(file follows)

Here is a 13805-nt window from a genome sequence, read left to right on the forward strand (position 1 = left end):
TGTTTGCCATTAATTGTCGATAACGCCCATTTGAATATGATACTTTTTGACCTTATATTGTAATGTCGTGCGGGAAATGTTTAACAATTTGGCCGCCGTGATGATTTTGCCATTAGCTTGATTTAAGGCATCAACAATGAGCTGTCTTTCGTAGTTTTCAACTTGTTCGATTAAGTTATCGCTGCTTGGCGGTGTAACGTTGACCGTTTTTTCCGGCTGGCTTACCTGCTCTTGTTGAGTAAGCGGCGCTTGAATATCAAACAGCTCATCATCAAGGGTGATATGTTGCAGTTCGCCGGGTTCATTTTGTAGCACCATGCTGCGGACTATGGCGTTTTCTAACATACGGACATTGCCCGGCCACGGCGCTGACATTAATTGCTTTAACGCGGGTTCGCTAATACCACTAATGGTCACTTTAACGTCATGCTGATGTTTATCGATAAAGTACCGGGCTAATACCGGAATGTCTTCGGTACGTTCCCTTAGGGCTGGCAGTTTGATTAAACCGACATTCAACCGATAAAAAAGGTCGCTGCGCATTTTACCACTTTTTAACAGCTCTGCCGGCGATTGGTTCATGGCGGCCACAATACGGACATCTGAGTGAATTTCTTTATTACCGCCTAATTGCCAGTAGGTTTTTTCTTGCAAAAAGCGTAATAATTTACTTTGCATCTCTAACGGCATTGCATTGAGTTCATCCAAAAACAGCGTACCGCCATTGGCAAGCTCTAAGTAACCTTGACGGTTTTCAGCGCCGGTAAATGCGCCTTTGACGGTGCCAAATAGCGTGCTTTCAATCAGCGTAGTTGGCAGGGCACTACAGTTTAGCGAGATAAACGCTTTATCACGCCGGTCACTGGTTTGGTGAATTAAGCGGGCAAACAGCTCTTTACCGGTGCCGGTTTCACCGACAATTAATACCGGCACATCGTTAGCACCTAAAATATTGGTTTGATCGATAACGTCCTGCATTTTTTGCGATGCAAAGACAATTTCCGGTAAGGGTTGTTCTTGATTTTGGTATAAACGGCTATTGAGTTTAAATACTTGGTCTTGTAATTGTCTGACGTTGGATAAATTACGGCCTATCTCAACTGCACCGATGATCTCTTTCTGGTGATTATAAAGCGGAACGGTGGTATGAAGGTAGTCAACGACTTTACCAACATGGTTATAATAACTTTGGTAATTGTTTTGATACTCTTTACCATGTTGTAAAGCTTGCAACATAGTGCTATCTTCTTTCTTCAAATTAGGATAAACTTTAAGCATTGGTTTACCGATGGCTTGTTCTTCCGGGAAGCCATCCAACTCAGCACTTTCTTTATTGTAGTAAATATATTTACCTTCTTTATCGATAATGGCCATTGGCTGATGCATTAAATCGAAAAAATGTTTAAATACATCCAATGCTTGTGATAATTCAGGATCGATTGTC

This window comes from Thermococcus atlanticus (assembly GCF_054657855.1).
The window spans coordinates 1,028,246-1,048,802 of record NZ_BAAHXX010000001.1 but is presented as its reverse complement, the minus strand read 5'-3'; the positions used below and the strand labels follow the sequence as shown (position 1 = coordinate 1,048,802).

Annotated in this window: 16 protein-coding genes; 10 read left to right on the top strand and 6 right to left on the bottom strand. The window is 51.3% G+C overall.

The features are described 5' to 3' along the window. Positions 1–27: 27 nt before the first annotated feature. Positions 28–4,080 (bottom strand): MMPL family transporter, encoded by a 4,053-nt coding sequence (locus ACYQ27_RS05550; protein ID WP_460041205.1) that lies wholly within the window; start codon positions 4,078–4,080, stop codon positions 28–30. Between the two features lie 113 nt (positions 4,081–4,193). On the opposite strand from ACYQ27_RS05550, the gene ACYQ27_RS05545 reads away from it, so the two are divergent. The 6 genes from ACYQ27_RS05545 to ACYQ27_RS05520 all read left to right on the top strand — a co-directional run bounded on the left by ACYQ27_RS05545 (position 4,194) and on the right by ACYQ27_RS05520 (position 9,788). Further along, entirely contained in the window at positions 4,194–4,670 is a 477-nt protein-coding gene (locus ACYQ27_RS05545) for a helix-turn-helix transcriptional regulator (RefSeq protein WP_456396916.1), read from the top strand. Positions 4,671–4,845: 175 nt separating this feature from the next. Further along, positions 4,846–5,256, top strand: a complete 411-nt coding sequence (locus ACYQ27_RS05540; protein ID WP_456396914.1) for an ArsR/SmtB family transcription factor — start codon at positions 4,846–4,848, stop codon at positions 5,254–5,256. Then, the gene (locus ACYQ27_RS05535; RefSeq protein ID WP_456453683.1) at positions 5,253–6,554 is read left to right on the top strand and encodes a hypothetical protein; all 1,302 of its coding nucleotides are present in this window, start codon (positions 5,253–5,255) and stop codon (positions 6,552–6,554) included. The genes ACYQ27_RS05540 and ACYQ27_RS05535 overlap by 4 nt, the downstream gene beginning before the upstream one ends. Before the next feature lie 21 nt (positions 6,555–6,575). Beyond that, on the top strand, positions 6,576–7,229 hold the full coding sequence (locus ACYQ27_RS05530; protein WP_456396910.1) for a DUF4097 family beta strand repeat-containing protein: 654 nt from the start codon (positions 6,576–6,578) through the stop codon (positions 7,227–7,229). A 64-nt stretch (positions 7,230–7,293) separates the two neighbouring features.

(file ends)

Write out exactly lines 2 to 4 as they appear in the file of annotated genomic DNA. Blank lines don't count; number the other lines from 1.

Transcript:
TGTTTGCCATTAATTGTCGATAACGCCCATTTGAATATGATACTTTTTGACCTTATATTGTAATGTCGTGCGGGAAATGTTTAACAATTTGGCCGCCGTGATGATTTTGCCATTAGCTTGATTTAAGGCATCAACAATGAGCTGTCTTTCGTAGTTTTCAACTTGTTCGATTAAGTTATCGCTGCTTGGCGGTGTAACGTTGACCGTTTTTTCCGGCTGGCTTACCTGCTCTTGTTGAGTAAGCGGCGCTTGAATATCAAACAGCTCATCATCAAGGGTGATATGTTGCAGTTCGCCGGGTTCATTTTGTAGCACCATGCTGCGGACTATGGCGTTTTCTAACATACGGACATTGCCCGGCCACGGCGCTGACATTAATTGCTTTAACGCGGGTTCGCTAATACCACTAATGGTCACTTTAACGTCATGCTGATGTTTATCGATAAAGTACCGGGCTAATACCGGAATGTCTTCGGTACGTTCCCTTAGGGCTGGCAGTTTGATTAAACCGACATTCAACCGATAAAAAAGGTCGCTGCGCATTTTACCACTTTTTAACAGCTCTGCCGGCGATTGGTTCATGGCGGCCACAATACGGACATCTGAGTGAATTTCTTTATTACCGCCTAATTGCCAGTAGGTTTTTTCTTGCAAAAAGCGTAATAATTTACTTTGCATCTCTAACGGCATTGCATTGAGTTCATCCAAAAACAGCGTACCGCCATTGGCAAGCTCTAAGTAACCTTGACGGTTTTCAGCGCCGGTAAATGCGCCTTTGACGGTGCCAAATAGCGTGCTTTCAATCAGCGTAGTTGGCAGGGCACTACAGTTTAGCGAGATAAACGCTTTATCACGCCGGTCACTGGTTTGGTGAATTAAGCGGGCAAACAGCTCTTTACCGGTGCCGGTTTCACCGACAATTAATACCGGCACATCGTTAGCACCTAAAATATTGGTTTGATCGATAACGTCCTGCATTTTTTGCGATGCAAAGACAATTTCCGGTAAGGGTTGTTCTTGATTTTGGTATAAACGGCTATTGAGTTTAAATACTTGGTCTTGTAATTGTCTGACGTTGGATAAATTACGGCCTATCTCAACTGCACCGATGATCTCTTTCTGGTGATTATAAAGCGGAACGGTGGTATGAAGGTAGTCAACGACTTTACCAACATGGTTATAATAACTTTGGTAATTGTTTTGATACTCTTTACCATGTTGTAAAGCTTGCAACATAGTGCTATCTTCTTTCTTCAAATTAGGATAAACTTTAAGCATTGGTTTACCGATGGCTTGTTCTTCCGGGAAGCCATCCAACTCAGCACTTTCTTTATTGTAGTAAATATATTTACCTTCTTTATCGATAATGGCCATTGGCTGATGCATTAAATCGAAAAAATGTTTAAATACATCCAATGCTTGTGATAATTCAGGATCGATTGTC

This window comes from Thermococcus atlanticus (assembly GCF_054657855.1).
The window spans coordinates 1,028,246-1,048,802 of record NZ_BAAHXX010000001.1 but is presented as its reverse complement, the minus strand read 5'-3'; the positions used below and the strand labels follow the sequence as shown (position 1 = coordinate 1,048,802).